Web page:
In computational geometry, an alpha shape, or α-shape, is a family of piecewise linear simple curves in the Euclidean plane associated with the shape of a finite set of points. They were first defined by Edelsbrunner, Kirkpatrick & Seidel (1983). The alpha-shape associated with a set of points is a generalization of the concept of the convex hull, i.e. every convex hull is an alpha-shape but not every alpha shape is a convex hull.
For each real number α, define the concept of a generalized disk of radius 1/α as follows:
Then an edge of the alpha-shape is drawn between two members of the finite point set whenever there exists a generalized disk of radius 1/α containing none of the point set and which has the property that the two points lie on its boundary.
If α = 0, then the alpha-shape associated with the finite point set is its ordinary convex hull.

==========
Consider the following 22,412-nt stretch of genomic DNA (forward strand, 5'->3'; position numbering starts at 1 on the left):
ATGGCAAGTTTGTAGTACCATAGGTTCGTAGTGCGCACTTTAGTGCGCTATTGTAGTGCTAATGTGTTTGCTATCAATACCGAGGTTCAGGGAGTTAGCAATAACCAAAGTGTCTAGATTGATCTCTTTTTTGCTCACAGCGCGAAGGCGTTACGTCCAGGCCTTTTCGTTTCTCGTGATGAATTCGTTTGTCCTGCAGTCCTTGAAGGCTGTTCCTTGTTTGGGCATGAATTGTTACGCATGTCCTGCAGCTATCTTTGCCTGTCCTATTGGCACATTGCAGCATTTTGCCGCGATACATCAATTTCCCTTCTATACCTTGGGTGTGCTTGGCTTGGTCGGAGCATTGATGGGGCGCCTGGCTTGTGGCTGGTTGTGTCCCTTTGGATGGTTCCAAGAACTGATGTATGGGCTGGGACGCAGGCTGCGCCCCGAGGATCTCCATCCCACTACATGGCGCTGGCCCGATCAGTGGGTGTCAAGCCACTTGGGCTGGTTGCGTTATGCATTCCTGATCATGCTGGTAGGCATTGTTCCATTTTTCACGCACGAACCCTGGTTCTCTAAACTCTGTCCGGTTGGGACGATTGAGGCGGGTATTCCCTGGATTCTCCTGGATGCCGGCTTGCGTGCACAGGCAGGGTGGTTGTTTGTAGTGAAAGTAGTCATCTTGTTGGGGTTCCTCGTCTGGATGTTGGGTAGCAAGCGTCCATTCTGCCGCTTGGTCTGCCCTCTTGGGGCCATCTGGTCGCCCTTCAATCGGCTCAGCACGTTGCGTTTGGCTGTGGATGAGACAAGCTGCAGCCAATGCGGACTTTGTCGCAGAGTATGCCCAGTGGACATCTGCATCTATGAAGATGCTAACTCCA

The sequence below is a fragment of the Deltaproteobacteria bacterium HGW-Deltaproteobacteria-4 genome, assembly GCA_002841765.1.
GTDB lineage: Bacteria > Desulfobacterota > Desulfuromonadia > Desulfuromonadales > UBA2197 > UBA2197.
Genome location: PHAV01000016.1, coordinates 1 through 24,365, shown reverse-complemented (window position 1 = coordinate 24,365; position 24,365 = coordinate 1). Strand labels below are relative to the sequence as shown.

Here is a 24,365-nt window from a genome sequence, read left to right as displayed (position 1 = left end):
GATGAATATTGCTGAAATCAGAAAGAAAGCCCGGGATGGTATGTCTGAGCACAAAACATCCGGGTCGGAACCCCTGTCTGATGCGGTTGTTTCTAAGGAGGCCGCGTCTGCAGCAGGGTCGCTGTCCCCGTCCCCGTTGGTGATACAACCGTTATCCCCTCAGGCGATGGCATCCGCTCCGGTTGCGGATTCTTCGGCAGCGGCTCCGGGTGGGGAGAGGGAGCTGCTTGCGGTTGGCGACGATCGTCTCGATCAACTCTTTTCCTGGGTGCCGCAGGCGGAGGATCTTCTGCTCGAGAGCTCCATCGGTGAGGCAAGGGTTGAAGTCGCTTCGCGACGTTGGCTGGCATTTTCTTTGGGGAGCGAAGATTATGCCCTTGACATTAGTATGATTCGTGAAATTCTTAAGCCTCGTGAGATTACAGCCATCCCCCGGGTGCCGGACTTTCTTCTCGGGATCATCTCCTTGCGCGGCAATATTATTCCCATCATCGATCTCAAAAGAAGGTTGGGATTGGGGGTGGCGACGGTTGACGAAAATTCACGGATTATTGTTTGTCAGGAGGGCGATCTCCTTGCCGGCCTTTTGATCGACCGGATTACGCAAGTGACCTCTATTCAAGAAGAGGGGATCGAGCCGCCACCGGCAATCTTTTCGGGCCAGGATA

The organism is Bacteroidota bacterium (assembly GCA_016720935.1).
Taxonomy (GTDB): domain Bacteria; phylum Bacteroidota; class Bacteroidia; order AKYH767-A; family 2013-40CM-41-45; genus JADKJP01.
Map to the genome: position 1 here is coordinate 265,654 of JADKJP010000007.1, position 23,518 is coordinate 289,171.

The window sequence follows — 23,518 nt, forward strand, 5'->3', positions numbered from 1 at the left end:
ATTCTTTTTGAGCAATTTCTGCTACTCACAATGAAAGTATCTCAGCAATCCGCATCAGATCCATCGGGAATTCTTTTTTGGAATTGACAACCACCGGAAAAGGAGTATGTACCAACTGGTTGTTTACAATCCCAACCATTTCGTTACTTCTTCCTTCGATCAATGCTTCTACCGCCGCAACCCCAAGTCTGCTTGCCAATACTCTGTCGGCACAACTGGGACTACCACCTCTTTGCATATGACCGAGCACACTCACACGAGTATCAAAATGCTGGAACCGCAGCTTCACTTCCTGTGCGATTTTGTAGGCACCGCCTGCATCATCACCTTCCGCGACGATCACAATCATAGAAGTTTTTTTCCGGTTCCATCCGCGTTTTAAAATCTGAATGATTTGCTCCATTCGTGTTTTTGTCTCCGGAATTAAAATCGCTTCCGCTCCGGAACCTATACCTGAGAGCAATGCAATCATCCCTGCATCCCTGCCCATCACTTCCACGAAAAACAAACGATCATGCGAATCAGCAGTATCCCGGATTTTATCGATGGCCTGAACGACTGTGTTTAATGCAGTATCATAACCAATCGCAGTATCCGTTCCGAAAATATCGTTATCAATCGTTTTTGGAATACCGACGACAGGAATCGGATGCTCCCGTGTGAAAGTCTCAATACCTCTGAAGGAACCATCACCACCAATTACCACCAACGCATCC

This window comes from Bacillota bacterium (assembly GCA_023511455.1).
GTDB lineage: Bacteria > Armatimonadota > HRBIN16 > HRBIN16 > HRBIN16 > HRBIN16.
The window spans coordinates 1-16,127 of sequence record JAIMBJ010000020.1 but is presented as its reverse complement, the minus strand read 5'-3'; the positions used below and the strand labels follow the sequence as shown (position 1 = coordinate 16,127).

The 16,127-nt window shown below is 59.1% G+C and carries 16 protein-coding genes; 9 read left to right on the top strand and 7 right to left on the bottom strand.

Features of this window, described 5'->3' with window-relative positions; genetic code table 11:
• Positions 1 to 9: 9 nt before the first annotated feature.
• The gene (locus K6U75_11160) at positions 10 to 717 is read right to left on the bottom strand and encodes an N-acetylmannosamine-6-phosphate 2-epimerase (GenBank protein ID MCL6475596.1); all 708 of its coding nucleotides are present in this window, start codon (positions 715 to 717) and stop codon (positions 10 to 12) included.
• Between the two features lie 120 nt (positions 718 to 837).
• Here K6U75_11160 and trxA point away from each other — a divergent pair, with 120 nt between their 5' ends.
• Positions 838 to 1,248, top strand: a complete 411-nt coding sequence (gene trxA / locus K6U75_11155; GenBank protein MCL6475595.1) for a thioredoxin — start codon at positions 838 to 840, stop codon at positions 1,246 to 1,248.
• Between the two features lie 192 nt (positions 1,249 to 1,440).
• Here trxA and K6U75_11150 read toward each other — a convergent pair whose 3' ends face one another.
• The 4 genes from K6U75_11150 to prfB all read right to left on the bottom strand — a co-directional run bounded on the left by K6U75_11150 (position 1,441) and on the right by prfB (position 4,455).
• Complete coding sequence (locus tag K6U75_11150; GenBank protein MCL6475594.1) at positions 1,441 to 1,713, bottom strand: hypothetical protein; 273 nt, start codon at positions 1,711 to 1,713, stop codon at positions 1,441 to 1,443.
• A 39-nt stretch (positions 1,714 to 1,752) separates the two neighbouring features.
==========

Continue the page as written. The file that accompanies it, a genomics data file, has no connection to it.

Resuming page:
Alpha shapes are closely related to alpha complexes, subcomplexes of the Delaunay triangulation of the point set.
Each edge or triangle of the Delaunay triangulation may be associated with a characteristic radius, the radius of the smallest empty circle containing the edge or triangle. For each real number α, the α-complex of the given set of points is the simplicial complex formed by the set of edges and triangles whose radii are at most 1/α.
The union of the edges and triangles in the α-complex forms a shape closely resembling the α-shape; however it differs in that it has polygonal edges rather than edges formed from arcs of circles. More specifically, Edelsbrunner (1995) showed that the two shapes are homotopy equivalent. (In this later work, Edelsbrunner used the name "α-shape" to refer to the union of the cells in the α-complex, and instead called the related curvilinear shape an α-body.)
This technique can be employed to reconstruct a Fermi surface from the electronic Bloch spectral function evaluated at the Fermi level, as obtained from the Green's function in a generalised ab-initio study of the problem. The Fermi surface is then defined as the set of reciprocal space points within the first Brillouin zone, where the signal is highest. The definition has the advantage of covering also cases of various forms of disorder.